England will be without winger Jack Nowell for their crucial Guinness Six Nations Super Saturday clash with Italy after the Exeter Chiefs man revealed he needs to undergo surgery on a toe injury.
The 27-year-old suffered the blow in last month’s Champions Cup semi-final victory over Toulouse but has played through the pain barrier for his club since then.
Nowell has been unable to train for the past fortnight but appeared for the Chiefs as they secured a European and domestic double, including Saturday’s 19-13 Premiership Final win over Wasps at Twickenham.
“I’ve ruptured all the ligaments around my toe,” Nowell said. “I’ve been strapped up for the last two weeks and have had to dig deep a little bit.
“Our physios and doctors have got me in a position where I can be on the field and unfortunately I am going to have to get it fixed next week.
“If I’m perfectly honest, I haven’t trained in two weeks. I’ve loved that, but the coaches have hated it! They’ve trusted me to go out there and perform at the weekend.”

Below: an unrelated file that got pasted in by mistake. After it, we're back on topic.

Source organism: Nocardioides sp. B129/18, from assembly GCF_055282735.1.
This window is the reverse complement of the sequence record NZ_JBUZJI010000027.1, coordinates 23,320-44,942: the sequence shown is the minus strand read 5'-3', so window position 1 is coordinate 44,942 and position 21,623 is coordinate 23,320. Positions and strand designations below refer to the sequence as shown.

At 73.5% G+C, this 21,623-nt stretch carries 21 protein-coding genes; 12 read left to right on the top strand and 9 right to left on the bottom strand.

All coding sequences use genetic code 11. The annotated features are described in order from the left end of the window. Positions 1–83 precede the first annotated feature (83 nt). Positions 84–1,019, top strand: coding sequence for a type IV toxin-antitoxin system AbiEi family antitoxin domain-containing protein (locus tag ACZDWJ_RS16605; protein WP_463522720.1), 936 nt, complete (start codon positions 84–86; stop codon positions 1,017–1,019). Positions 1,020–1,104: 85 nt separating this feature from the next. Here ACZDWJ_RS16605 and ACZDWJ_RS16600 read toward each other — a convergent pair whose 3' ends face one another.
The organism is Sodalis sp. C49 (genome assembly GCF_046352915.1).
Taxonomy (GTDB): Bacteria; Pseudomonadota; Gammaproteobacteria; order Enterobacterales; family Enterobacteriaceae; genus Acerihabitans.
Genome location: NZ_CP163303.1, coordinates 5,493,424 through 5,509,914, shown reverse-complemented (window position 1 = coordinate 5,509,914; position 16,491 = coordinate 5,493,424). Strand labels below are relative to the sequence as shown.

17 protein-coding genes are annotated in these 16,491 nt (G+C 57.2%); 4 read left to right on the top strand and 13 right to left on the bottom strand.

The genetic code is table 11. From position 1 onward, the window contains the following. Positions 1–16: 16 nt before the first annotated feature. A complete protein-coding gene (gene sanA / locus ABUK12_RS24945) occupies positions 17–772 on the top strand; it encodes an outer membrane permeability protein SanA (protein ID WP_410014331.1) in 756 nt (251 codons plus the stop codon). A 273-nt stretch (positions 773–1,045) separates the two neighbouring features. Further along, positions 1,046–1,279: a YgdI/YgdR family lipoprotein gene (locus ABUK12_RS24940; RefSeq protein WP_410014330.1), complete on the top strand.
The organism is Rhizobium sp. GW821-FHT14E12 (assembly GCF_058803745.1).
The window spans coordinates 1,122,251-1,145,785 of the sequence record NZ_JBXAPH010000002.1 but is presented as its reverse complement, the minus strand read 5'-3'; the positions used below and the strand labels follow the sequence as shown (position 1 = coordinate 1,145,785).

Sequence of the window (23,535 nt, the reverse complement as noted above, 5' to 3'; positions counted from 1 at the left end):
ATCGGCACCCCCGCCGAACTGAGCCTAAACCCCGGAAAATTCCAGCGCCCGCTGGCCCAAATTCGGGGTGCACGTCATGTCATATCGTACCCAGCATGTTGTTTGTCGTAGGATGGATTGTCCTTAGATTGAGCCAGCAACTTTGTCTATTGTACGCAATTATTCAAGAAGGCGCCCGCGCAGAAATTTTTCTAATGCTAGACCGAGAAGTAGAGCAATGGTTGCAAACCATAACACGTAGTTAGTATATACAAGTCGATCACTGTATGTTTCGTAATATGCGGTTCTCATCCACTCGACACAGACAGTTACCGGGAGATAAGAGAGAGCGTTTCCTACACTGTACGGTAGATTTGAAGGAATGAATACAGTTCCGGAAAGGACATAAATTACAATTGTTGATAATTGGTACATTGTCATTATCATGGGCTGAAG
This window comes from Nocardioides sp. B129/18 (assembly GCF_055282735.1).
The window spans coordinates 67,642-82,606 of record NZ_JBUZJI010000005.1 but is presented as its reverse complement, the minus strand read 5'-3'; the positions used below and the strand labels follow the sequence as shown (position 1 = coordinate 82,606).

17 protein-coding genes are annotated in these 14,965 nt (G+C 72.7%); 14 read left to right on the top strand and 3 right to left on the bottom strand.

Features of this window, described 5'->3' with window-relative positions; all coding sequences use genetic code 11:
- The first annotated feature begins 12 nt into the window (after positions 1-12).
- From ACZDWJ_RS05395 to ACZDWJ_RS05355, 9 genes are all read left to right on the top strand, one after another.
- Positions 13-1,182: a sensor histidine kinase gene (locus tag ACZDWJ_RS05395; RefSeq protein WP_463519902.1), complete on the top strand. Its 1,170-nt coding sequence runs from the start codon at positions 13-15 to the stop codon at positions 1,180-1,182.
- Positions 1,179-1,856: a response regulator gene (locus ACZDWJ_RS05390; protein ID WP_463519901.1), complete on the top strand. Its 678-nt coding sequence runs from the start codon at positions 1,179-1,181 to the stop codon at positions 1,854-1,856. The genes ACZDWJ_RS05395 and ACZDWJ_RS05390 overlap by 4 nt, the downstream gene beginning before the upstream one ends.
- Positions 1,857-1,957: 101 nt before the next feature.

The blow to Nowell comes just days before Eddie Jones will name his squad for the showdown in Rome, as well as the Autumn Nations Cup which starts in November.
A number of fellow Chiefs players will link up with the squad this week ahead of the last match of the Guinness Six Nations, with Henry Slade and Ollie Devoto among those likely to be selected.
England will be looking to secure a bonus-point victory on Saturday afternoon to put the pressure on Ireland and France in the final game of the Championship, with the three sides separated by just one point with a game to play.
And despite the urge to return to the international game, Nowell knows continuing to play with the injury is a step too far and looks likely to be out of action until the new year.
“After speaking to the surgeon, I might be out for a little while. After I’ve sobered up in the next couple of days I will catch up with him about the ins and outs,” the winger said.
“I’m not going to lie, it’s been horrendous. It’s my big toe, so any drive off that has been very, very sore.”